True. I assumed, which I should not have done, that the OP was full time and worked a five day week based on their statement of previous holiday entitlement. I didn't notice that it had moved to a four day week. Still full time, but a different working week. But the fact still remains that the new contract appears to have significantly less holiday entitlement. For example, even if you do not work on a bank holiday, workers are still entitled to the bank holiday if it forms part of their statutory leave - it doesn't just disappear. So if expressed in days, it is still 20 days plus 8 bank holidays, not seven.

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True. I assumed, which I should not have done, that the OP was full time and worked a five day week based on their statement of previous holiday entitlement. I didn't notice that it had moved to a four day week. Still full time, but a different working week. But the fact still remains that the new contract appears to have significantly less holiday entitlement. For example, even if you do not work on a bank holiday, workers are still entitled to the bank holiday if it forms part of their statutory leave - it doesn't just disappear. So if expressed in days, it is still 20 days plus 8 bank holidays, not seven.

 

Interesting point. Is that just a minor technicality or worthy of pointing out?

 

As for the significantly less holiday entitlement, how do you come to that?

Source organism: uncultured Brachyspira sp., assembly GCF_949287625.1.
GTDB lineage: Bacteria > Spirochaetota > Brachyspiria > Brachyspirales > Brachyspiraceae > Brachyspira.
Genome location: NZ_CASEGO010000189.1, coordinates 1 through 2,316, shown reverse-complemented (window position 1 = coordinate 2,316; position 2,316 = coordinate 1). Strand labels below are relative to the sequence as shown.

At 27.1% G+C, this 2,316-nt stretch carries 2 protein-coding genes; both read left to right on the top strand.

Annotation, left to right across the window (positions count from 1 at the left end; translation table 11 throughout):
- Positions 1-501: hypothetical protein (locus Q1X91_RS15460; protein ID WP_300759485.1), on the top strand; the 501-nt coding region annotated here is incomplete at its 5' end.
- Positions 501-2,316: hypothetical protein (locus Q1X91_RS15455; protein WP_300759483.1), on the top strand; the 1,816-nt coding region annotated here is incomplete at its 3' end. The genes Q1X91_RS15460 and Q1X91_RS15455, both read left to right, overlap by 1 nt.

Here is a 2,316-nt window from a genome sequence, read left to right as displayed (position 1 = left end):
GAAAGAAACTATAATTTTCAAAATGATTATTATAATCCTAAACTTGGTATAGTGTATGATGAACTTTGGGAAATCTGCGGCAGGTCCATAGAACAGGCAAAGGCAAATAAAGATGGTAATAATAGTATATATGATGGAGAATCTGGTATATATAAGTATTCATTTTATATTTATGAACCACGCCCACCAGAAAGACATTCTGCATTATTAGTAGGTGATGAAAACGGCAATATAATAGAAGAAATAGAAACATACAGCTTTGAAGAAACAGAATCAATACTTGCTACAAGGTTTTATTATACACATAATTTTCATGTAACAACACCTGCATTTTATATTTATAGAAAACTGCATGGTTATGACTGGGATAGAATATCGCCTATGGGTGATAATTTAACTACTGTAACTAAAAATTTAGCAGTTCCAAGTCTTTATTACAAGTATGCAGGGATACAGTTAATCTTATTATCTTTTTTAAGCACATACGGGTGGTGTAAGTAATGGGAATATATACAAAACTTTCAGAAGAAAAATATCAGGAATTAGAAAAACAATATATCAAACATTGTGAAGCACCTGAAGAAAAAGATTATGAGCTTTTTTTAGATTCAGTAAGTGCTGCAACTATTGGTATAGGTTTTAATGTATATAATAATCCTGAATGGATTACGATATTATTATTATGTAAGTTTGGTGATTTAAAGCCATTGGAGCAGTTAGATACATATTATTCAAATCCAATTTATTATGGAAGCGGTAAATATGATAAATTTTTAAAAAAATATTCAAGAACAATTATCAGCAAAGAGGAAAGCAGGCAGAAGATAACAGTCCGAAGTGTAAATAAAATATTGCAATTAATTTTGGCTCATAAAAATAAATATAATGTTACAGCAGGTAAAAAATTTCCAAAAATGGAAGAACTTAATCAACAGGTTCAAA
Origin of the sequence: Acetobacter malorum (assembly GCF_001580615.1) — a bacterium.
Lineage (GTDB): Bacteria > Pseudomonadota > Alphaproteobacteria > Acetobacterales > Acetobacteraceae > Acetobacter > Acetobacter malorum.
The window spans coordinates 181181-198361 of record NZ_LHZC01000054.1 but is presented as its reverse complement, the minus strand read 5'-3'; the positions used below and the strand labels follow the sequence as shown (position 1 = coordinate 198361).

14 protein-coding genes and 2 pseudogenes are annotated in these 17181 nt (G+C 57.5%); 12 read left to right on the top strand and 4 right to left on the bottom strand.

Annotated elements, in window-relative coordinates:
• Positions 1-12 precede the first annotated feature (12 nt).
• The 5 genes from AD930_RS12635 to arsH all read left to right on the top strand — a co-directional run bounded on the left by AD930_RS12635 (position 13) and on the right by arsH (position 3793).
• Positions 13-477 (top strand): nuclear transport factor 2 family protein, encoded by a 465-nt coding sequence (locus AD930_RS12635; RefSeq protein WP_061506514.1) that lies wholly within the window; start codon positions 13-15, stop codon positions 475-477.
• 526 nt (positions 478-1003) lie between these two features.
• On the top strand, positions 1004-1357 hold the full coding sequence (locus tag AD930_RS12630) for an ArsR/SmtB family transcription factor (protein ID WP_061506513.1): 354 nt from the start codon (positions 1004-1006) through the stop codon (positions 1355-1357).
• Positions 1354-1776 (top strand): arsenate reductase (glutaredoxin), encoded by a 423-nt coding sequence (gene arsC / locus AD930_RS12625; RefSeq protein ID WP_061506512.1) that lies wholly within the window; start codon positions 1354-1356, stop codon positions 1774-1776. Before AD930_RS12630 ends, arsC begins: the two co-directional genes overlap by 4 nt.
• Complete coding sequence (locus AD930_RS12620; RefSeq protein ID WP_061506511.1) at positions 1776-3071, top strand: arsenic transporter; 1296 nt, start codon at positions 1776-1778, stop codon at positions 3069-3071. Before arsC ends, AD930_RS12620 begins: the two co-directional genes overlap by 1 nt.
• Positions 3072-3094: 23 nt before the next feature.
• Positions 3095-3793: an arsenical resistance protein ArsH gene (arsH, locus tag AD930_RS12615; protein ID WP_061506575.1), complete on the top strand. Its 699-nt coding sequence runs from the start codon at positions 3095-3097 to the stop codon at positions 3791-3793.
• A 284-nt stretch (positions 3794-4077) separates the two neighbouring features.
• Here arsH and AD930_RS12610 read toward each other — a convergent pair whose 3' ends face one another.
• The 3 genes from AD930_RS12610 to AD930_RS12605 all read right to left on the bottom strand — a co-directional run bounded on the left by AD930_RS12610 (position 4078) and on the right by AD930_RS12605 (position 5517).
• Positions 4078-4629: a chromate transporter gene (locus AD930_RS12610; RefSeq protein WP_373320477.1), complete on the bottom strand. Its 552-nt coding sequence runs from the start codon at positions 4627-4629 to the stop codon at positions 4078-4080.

I'm looking at it pragmatically that I'm going to be working twenty percent less days per week and have lost twenty percent of my holiday entitlement so it's basically stayed the same. No?

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But your new hours are 10 hours a day, four days a week. On what planet does that qualify as not full time? If you are working 40 hours a week, then that would, by your reasoning, mean that in order to be a full time worker your contractual term would be 50 hours a week. Is that what you currently work - 50 hours per week? Or are you " part time"?

 

I do agree with Emmzi that this requires an explanation. But if, as the employer told you, no actual changes have been made to your terms, then 25 days is not 20 days and 8 days is not 7 days. You would need to know what is considered full time, and how the employer has calculated the leave entitlement

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But your new hours are 10 hours a day, four days a week. On what planet does that qualify as not full time? If you are working 40 hours a week, then that would, by your reasoning, mean that in order to be a full time worker your contractual term would be 50 hours a week. Is that what you currently work - 50 hours per week? Or are you " part time"?

 

I do agree with Emmzi that this requires an explanation. But if, as the employer told you, no actual changes have been made to your terms, then 25 days is not 20 days and 8 days is not 7 days. You would need to know what is considered full time, and how the employer has calculated the leave entitlement

 

It is full time but even the government holiday entitlement page shows working a four day shift gives an entitlement below that which the company is offering.

 

Interestingly enough I've just calculated that the current shift pattern holiday entitlement, excluding BH, is 202hrs from annual hours of 2054.

 

The new pattern is 190hrs from 1976. There is a clear reduction in hours of holiday entitlement, but the working hours have dropped too so, again, on balance, it doesn't seem too bad when analysed.

 

Additionally, with the revised shift rate, my hourly rate has increased by £1.20, too.

 

On reflection it might be wise to just accept the terms without making waves....